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Monday, November 27, 2023

Understanding the Exodus: Why Younger Generations Are Leaving Your Workplace

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Whether you’re a new leader or an experienced one, there’s always more to learn. This is especially true if you don’t get formal leadership training — which most leaders don’t.

In one study, almost half of leaders with 10 or more years of management experience said they’d had nine total hours of training, and 43% of new managers with less than a year of experience had no training at all.

As a leader, it’s important to understand that many times, overcoming key challenges in your leadership style is up to you. The good news is that there are many ways to identify and address challenges as you move toward leadership excellence.

Here are some key challenges to watch for and how to overcome them.

Identifying Your Natural Tendencies

Everyone has a default way of responding to situations. For example, some people respond to stress with confidence and even aggression, while others think things through before acting, and others freeze and struggle to manage their emotions.

Interestingly, your genetics may have a lot to do with your default reactions. Studies have found that hereditary traits can impact everything from aggression and anxiety to risk tolerance. Knowing your natural tendencies in different work situations allows you to know where you’re starting and what changes you might want to make.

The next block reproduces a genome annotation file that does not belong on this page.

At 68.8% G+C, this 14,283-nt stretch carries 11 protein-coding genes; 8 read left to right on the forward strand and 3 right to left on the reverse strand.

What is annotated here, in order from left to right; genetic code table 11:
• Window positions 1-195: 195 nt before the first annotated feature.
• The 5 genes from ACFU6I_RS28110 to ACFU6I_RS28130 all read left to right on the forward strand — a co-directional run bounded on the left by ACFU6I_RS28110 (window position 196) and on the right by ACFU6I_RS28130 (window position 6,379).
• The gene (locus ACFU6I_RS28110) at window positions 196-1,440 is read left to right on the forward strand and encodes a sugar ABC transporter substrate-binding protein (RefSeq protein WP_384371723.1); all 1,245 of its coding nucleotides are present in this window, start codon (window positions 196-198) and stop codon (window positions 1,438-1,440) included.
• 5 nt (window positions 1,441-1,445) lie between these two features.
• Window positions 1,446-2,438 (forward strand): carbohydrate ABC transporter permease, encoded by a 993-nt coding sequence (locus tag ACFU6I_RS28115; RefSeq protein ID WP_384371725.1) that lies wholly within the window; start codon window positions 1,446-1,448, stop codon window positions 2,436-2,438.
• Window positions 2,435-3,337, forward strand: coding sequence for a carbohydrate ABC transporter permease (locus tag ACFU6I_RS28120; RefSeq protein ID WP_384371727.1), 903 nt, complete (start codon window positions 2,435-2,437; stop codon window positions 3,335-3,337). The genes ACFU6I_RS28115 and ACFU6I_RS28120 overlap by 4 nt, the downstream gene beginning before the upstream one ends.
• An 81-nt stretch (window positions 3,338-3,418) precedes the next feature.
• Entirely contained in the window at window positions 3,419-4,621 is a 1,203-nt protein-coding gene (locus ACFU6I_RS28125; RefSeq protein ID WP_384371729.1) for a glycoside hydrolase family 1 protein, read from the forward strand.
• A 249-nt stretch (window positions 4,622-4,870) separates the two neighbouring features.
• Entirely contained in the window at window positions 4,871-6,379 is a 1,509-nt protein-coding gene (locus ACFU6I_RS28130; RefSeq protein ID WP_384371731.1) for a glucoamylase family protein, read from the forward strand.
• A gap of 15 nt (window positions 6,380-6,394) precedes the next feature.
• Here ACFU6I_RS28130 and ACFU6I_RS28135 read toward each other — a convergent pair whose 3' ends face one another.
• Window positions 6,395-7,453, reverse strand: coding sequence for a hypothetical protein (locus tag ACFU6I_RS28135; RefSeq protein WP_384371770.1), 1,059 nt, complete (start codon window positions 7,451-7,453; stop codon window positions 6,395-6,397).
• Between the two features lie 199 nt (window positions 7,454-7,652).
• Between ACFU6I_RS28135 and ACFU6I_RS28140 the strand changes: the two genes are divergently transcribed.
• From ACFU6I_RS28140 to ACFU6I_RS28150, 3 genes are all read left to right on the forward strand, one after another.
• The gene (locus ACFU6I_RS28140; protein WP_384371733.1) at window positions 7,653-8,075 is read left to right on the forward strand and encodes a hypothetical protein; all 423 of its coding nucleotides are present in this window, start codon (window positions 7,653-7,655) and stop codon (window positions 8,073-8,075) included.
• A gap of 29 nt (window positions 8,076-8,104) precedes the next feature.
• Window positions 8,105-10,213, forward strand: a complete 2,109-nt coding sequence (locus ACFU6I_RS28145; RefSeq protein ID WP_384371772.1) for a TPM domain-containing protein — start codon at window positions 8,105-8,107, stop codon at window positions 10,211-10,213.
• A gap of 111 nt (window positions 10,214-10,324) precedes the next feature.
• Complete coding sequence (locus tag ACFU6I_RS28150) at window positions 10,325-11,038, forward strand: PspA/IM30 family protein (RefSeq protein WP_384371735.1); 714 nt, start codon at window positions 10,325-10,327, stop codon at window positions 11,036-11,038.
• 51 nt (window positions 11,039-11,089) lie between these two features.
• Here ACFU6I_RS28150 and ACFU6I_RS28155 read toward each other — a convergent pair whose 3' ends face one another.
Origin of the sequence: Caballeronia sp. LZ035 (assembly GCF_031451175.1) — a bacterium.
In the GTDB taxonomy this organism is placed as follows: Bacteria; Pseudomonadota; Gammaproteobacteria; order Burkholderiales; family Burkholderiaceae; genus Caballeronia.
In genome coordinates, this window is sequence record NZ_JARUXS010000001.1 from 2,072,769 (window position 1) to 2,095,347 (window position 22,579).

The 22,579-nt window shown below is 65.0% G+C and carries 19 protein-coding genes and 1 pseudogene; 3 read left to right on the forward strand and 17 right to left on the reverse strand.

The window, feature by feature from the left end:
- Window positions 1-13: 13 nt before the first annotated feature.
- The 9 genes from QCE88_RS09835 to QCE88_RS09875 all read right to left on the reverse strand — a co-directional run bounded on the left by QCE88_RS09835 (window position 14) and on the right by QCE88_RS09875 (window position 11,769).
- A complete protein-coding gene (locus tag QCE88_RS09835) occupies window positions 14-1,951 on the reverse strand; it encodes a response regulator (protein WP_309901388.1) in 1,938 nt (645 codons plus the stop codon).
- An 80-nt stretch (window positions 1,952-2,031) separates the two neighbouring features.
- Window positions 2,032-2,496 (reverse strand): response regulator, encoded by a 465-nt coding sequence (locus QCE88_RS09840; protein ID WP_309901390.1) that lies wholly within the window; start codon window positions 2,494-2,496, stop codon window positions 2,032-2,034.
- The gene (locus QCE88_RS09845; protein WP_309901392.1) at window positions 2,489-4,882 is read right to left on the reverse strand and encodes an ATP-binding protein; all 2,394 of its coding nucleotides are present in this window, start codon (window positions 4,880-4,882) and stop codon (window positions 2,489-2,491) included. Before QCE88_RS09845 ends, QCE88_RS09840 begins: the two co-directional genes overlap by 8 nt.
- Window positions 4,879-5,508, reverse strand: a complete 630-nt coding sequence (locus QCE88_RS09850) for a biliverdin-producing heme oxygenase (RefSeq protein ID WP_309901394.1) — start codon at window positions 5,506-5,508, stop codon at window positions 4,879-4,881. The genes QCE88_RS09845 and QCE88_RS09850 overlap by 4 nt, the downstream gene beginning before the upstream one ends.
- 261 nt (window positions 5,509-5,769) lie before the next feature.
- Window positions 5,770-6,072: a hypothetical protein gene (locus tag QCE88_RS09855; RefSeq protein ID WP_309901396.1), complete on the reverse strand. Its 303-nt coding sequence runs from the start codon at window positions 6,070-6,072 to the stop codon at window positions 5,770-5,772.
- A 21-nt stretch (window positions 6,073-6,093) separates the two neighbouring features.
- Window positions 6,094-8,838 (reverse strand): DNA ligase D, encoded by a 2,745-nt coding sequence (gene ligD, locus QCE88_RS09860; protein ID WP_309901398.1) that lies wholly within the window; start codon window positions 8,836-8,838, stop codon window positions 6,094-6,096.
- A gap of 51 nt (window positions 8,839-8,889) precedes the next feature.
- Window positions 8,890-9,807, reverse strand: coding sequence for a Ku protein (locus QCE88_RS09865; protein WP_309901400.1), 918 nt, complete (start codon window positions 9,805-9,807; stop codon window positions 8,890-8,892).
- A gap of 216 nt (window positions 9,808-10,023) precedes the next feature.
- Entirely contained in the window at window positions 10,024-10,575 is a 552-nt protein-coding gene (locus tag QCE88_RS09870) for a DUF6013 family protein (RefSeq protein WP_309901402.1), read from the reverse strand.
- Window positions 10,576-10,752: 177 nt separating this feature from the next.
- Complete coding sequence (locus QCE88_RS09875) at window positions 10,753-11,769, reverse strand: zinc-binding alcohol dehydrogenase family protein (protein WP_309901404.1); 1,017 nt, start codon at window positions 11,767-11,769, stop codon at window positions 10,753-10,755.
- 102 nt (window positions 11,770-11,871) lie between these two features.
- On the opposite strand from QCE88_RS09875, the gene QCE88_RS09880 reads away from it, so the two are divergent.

Of course, you’re not stuck with what you inherited — you can always work on your default behaviors to improve your responses. However, it takes intentionality and practice, so be patient with yourself. Overcoming these built-in reactions is challenging!

Balancing Confidence and Humility

Many leaders understand the importance of seeming confident — it inspires confidence in their teams. However, too much confidence without humility can turn people off. You don’t want to come off as an arrogant leader.

How can you balance confidence with humility? Start by understanding your strengths but also your weaknesses. It’s important to know your limits and surround yourself with people who are strong in the areas where you are lacking. People will trust you more when you’re honest about what you can do and what other people are better suited for.

In recent years, employers have witnessed a growing trend — younger generations, specifically, millennials and Gen Z, are leaving their workplaces at an alarming rate. This phenomenon, also referred to as the “Great Resignation,” demands the attention of business leaders who must start enacting more effective changes if they hope to retain their top talent.

Why Millennials and Gen Z Are Instigating the Great Resignation

Though one can argue that every generation has had it hard and that we all have our burdens to carry, millennials and Gen Z have been pushed beyond their limits with stagnant wages, longer working hours, the global pandemic, and skyrocketing inflation.